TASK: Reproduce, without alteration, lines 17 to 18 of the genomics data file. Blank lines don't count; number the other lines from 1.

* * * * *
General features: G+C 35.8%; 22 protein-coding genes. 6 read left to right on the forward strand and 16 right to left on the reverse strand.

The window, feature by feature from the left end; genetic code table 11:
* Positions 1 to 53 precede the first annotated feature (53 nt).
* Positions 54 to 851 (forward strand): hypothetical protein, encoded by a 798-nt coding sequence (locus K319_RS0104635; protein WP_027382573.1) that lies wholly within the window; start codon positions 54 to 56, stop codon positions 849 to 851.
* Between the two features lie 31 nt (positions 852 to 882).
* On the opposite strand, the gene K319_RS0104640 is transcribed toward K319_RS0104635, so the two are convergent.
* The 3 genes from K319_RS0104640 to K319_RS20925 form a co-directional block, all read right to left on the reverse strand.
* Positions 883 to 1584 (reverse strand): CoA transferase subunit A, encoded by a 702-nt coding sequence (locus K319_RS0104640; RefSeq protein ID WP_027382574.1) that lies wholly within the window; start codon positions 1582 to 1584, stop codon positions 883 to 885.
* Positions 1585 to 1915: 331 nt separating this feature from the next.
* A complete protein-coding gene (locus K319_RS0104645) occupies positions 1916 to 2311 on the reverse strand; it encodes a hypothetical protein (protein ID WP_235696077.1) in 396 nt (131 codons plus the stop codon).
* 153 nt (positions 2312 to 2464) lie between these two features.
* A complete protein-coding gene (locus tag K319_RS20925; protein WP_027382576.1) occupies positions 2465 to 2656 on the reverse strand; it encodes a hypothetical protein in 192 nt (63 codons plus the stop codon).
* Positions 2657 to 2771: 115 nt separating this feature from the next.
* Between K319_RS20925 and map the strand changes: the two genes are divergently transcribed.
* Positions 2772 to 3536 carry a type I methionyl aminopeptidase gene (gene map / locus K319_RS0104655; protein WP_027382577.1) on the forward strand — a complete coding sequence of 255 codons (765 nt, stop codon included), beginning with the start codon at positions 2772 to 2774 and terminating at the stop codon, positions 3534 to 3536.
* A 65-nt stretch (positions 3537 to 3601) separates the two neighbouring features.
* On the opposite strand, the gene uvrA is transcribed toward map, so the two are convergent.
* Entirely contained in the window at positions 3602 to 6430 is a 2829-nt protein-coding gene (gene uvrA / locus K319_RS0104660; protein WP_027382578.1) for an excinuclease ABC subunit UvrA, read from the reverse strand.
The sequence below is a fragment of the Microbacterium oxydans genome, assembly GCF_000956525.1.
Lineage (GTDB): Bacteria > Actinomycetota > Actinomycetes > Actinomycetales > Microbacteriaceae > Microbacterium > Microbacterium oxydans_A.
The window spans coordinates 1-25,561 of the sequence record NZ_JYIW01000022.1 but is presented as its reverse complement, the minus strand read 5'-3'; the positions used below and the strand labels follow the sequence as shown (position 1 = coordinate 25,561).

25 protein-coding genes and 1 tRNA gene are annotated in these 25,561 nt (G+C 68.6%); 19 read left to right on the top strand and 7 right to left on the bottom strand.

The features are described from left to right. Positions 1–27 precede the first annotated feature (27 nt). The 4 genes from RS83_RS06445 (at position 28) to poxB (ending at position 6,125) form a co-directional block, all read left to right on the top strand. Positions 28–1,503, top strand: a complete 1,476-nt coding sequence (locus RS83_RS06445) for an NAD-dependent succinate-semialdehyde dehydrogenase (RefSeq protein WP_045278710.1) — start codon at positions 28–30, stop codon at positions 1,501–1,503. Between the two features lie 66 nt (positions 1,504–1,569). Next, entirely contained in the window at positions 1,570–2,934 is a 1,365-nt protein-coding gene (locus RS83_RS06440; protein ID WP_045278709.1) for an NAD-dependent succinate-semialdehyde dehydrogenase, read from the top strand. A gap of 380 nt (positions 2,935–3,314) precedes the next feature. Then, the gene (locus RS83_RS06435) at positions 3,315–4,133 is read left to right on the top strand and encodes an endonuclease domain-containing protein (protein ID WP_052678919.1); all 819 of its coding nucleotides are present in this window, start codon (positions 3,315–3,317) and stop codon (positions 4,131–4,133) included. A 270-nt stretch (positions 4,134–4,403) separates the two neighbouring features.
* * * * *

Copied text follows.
* On the opposite strand, the gene uvrA is transcribed toward map, so the two are convergent.
* Entirely contained in the window at positions 3602 to 6430 is a 2829-nt protein-coding gene (gene uvrA / locus K319_RS0104660; protein WP_027382578.1) for an excinuclease ABC subunit UvrA, read from the reverse strand.